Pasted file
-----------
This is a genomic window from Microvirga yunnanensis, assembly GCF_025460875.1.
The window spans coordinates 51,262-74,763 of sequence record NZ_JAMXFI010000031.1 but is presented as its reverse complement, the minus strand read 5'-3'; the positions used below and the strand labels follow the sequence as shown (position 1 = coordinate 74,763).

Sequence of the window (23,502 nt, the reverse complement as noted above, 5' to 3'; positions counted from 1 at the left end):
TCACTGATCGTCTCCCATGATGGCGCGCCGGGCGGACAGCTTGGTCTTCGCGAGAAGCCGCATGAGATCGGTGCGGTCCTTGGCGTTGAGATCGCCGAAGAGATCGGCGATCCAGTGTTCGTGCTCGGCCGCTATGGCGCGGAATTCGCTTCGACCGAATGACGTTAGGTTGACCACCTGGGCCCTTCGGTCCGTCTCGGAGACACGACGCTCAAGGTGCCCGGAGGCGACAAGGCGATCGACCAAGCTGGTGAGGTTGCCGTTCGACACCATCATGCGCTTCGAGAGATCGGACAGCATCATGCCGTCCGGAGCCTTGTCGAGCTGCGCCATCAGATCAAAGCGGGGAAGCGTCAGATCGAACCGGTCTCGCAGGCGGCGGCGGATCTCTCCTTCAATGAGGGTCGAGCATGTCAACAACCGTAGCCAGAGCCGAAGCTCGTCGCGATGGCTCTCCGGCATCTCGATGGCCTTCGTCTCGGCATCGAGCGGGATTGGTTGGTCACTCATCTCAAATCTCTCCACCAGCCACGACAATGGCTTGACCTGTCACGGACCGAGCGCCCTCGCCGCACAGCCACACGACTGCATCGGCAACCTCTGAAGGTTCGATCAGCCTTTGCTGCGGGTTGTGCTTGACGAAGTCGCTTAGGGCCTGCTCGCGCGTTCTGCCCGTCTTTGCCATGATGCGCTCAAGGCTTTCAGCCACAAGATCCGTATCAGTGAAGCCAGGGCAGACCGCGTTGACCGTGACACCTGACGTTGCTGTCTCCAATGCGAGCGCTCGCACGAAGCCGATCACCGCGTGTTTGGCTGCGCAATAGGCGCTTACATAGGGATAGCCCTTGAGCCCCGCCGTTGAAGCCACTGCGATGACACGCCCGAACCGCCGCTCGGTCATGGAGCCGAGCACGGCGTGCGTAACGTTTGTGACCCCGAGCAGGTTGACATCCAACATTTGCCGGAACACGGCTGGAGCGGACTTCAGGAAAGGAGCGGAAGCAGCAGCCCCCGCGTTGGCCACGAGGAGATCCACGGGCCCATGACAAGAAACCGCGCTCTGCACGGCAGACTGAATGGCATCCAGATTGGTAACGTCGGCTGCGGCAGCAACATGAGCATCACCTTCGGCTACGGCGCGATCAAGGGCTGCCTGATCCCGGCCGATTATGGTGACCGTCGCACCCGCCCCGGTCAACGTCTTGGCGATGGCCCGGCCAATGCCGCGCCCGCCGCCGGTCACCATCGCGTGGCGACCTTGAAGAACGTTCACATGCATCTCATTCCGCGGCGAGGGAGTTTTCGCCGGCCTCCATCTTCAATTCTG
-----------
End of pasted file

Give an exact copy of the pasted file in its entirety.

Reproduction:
This is a genomic window from Microvirga yunnanensis, assembly GCF_025460875.1.
The window spans coordinates 51,262-74,763 of sequence record NZ_JAMXFI010000031.1 but is presented as its reverse complement, the minus strand read 5'-3'; the positions used below and the strand labels follow the sequence as shown (position 1 = coordinate 74,763).

Sequence of the window (23,502 nt, the reverse complement as noted above, 5' to 3'; positions counted from 1 at the left end):
TCACTGATCGTCTCCCATGATGGCGCGCCGGGCGGACAGCTTGGTCTTCGCGAGAAGCCGCATGAGATCGGTGCGGTCCTTGGCGTTGAGATCGCCGAAGAGATCGGCGATCCAGTGTTCGTGCTCGGCCGCTATGGCGCGGAATTCGCTTCGACCGAATGACGTTAGGTTGACCACCTGGGCCCTTCGGTCCGTCTCGGAGACACGACGCTCAAGGTGCCCGGAGGCGACAAGGCGATCGACCAAGCTGGTGAGGTTGCCGTTCGACACCATCATGCGCTTCGAGAGATCGGACAGCATCATGCCGTCCGGAGCCTTGTCGAGCTGCGCCATCAGATCAAAGCGGGGAAGCGTCAGATCGAACCGGTCTCGCAGGCGGCGGCGGATCTCTCCTTCAATGAGGGTCGAGCATGTCAACAACCGTAGCCAGAGCCGAAGCTCGTCGCGATGGCTCTCCGGCATCTCGATGGCCTTCGTCTCGGCATCGAGCGGGATTGGTTGGTCACTCATCTCAAATCTCTCCACCAGCCACGACAATGGCTTGACCTGTCACGGACCGAGCGCCCTCGCCGCACAGCCACACGACTGCATCGGCAACCTCTGAAGGTTCGATCAGCCTTTGCTGCGGGTTGTGCTTGACGAAGTCGCTTAGGGCCTGCTCGCGCGTTCTGCCCGTCTTTGCCATGATGCGCTCAAGGCTTTCAGCCACAAGATCCGTATCAGTGAAGCCAGGGCAGACCGCGTTGACCGTGACACCTGACGTTGCTGTCTCCAATGCGAGCGCTCGCACGAAGCCGATCACCGCGTGTTTGGCTGCGCAATAGGCGCTTACATAGGGATAGCCCTTGAGCCCCGCCGTTGAAGCCACTGCGATGACACGCCCGAACCGCCGCTCGGTCATGGAGCCGAGCACGGCGTGCGTAACGTTTGTGACCCCGAGCAGGTTGACATCCAACATTTGCCGGAACACGGCTGGAGCGGACTTCAGGAAAGGAGCGGAAGCAGCAGCCCCCGCGTTGGCCACGAGGAGATCCACGGGCCCATGACAAGAAACCGCGCTCTGCACGGCAGACTGAATGGCATCCAGATTGGTAACGTCGGCTGCGGCAGCAACATGAGCATCACCTTCGGCTACGGCGCGATCAAGGGCTGCCTGATCCCGGCCGATTATGGTGACCGTCGCACCCGCCCCGGTCAACGTCTTGGCGATGGCCCGGCCAATGCCGCGCCCGCCGCCGGTCACCATCGCGTGGCGACCTTGAAGAACGTTCACATGCATCTCATTCCGCGGCGAGGGAGTTTTCGCCGGCCTCCATCTTCAATTCTG